Your Abdominal Aorta

The descending aorta begins after the origin of the left subclavian artery from the aortic arch and continues down through the chest to the diaphragm. The segment of aorta below the diaphragm is referred to as the abdominal aorta. The descending aorta provides important blood flow to the spinal cord. The anatomy of the descending aorta makes it more favorable for endovascular approaches in some cases, however, more complex problems will still require open surgery. Aneurysms involving the descending and abdominal aorta are classifed as thoracoabdominal aortic aneurysms.

Your Abdominal Aorta
Your Abdominal Aorta
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Figure 1. Your Abdominal Aorta

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Thoracoabodominal Aortic Aneurysm (TAAA) – Extent III

This procedure is indicated for aneurysmal disease beginning in the mid- descending aorta and extending below the diaphragm to involve the entire abdominal aorta.  The aorta is replaced from the mid-descending thoracic aorta to the infrarenal aorta with a Dacron graft.  The arteries supplying all abdominal organs including the kidneys are reimplanted into the Dacron graft.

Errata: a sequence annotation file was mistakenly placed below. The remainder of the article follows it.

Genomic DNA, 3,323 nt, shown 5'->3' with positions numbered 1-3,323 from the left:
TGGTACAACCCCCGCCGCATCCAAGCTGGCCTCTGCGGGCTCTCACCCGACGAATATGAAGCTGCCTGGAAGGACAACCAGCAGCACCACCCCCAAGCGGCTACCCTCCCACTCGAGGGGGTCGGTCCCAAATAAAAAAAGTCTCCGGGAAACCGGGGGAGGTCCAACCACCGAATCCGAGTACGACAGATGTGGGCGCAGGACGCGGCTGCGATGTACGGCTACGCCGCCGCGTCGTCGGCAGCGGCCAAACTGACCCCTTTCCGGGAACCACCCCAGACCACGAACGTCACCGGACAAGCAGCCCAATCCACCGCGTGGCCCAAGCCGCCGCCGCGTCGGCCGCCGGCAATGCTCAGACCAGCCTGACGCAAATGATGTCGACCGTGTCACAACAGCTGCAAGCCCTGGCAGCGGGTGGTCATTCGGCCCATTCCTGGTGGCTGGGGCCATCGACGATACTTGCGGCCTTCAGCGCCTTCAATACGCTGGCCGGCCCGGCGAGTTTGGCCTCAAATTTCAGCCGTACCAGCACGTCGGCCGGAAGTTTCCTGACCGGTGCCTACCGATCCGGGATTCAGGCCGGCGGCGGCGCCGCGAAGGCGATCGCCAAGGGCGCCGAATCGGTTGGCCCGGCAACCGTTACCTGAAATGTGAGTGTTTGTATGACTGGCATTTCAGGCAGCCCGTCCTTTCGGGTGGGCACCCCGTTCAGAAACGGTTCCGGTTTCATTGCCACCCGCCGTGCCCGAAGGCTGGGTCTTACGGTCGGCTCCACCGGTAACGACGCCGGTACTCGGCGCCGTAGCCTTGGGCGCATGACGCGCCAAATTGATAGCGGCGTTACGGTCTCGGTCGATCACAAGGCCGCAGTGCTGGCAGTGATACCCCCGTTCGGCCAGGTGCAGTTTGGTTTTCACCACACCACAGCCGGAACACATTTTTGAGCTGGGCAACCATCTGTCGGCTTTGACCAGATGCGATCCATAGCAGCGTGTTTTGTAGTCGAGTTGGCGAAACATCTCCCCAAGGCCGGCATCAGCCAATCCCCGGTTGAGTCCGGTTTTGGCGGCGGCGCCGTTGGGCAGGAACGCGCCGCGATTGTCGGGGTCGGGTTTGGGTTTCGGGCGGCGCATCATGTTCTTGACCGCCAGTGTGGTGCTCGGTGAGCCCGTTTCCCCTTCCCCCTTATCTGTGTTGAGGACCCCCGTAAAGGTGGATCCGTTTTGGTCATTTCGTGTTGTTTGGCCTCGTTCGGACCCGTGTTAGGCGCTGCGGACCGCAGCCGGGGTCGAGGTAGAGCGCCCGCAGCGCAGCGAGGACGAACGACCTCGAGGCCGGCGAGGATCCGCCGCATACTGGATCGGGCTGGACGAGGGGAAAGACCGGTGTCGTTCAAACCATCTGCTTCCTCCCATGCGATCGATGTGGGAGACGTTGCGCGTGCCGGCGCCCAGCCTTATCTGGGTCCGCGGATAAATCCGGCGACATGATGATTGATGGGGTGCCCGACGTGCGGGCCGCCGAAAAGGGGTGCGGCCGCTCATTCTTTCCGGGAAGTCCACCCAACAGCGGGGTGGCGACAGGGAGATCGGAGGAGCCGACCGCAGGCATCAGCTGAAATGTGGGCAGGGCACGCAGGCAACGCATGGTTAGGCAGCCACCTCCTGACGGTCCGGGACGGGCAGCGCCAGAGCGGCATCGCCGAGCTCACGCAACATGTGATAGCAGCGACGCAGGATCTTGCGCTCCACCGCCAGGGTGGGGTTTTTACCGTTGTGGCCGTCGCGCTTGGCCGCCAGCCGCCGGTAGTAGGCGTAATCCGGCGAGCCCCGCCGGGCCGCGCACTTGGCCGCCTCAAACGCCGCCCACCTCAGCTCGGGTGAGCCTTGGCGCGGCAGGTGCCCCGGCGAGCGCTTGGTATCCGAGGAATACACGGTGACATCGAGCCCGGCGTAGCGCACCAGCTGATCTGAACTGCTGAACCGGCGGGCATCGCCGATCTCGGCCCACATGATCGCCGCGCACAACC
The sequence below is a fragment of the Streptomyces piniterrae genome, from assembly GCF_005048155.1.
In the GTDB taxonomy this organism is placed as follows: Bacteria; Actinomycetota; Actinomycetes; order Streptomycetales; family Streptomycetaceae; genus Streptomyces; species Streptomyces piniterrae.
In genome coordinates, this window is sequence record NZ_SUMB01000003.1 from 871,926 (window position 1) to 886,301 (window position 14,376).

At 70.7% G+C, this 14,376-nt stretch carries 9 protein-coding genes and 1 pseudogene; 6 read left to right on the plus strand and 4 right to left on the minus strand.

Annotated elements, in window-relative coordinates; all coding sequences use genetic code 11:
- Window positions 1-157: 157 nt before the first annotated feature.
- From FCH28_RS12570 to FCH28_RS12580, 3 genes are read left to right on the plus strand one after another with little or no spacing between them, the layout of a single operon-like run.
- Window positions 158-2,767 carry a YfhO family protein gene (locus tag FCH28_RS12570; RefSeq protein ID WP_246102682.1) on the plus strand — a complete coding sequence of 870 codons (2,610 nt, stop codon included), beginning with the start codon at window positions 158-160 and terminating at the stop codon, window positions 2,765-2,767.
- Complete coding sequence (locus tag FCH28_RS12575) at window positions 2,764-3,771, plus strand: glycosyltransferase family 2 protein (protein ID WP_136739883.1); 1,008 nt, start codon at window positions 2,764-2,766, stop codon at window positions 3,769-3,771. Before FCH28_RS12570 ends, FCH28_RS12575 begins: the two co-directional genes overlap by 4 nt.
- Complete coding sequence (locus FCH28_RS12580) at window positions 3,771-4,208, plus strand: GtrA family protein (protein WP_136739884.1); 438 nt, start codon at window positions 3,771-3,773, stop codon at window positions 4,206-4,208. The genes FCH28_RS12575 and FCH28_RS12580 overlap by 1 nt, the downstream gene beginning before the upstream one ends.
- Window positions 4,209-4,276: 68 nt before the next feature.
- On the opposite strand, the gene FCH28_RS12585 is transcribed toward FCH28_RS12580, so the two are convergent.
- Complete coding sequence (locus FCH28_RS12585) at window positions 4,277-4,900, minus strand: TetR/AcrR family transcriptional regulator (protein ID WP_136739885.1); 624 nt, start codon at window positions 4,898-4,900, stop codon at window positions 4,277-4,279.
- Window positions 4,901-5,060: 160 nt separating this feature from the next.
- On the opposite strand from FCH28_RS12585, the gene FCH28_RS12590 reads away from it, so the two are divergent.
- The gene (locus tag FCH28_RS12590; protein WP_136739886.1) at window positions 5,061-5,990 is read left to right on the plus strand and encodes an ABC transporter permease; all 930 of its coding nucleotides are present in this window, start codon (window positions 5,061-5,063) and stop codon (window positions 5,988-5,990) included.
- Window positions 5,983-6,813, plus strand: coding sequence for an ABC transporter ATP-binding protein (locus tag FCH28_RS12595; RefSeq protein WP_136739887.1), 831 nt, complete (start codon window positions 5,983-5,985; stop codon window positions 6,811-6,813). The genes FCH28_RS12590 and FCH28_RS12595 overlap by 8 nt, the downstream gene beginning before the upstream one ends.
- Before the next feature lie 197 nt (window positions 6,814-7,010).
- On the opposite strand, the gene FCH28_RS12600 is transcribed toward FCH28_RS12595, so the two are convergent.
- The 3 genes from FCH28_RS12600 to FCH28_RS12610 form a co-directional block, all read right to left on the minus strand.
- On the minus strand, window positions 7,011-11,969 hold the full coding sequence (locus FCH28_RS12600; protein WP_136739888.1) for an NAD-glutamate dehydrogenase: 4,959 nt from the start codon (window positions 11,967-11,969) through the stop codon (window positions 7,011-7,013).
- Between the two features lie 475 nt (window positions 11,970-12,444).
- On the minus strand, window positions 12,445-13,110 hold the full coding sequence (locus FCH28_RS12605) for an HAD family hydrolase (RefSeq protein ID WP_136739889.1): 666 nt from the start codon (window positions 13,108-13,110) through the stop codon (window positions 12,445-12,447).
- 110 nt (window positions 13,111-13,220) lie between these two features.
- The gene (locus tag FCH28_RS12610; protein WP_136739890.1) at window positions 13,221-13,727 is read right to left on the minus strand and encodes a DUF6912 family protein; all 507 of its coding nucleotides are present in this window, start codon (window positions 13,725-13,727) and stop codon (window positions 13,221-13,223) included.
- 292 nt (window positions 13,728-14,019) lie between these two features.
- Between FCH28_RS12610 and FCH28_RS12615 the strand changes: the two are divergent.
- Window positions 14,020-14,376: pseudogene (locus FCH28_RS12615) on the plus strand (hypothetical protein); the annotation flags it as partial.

Thoracoabodominal Aortic Aneurysm (TAAA) – Extent III Pre Thoracoabodominal Aortic Aneurysm (TAAA) – Extent III Post

Interactive 2. Thoracoabodominal Aortic Aneurysm (TAAA) – Extent III

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Thoracoabodominal Aortic Aneurysm (TAAA) – Extent IV

Thoracoabodominal Aortic Aneurysm (TAAA) – Extent IV

This procedure is indicated for aneurysmal disease involving the entire descending aorta and extending below the diaphragm to involve the entire abdominal aorta. The aorta is replaced from the left subclavian artery to the infrarenal aorta with a Dacron graft. The arteries supplying all abdominal organs including the kidneys are reimplanted into the Dacron graft.


TAAA Extent II Pre TAAA Extent II Post

Interactive 2. Thoracoabodominal Aortic Aneurysm (TAAA) – Extent IV

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